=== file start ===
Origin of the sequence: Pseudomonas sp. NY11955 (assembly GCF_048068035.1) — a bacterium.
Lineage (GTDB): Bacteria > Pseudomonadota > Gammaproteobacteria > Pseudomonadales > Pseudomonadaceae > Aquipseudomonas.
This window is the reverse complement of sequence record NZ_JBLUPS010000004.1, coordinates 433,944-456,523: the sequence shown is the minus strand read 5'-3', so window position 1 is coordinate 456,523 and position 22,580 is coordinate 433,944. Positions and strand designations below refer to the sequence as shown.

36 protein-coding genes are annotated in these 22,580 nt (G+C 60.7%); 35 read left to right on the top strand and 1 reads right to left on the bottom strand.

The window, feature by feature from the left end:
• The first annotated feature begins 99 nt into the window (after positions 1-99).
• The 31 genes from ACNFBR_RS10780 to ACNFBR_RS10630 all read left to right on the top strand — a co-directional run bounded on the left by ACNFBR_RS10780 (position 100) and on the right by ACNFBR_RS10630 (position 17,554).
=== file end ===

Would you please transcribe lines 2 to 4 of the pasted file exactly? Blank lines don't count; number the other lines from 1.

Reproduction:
Lineage (GTDB): Bacteria > Pseudomonadota > Gammaproteobacteria > Pseudomonadales > Pseudomonadaceae > Aquipseudomonas.
This window is the reverse complement of sequence record NZ_JBLUPS010000004.1, coordinates 433,944-456,523: the sequence shown is the minus strand read 5'-3', so window position 1 is coordinate 456,523 and position 22,580 is coordinate 433,944. Positions and strand designations below refer to the sequence as shown.

36 protein-coding genes are annotated in these 22,580 nt (G+C 60.7%); 35 read left to right on the top strand and 1 reads right to left on the bottom strand.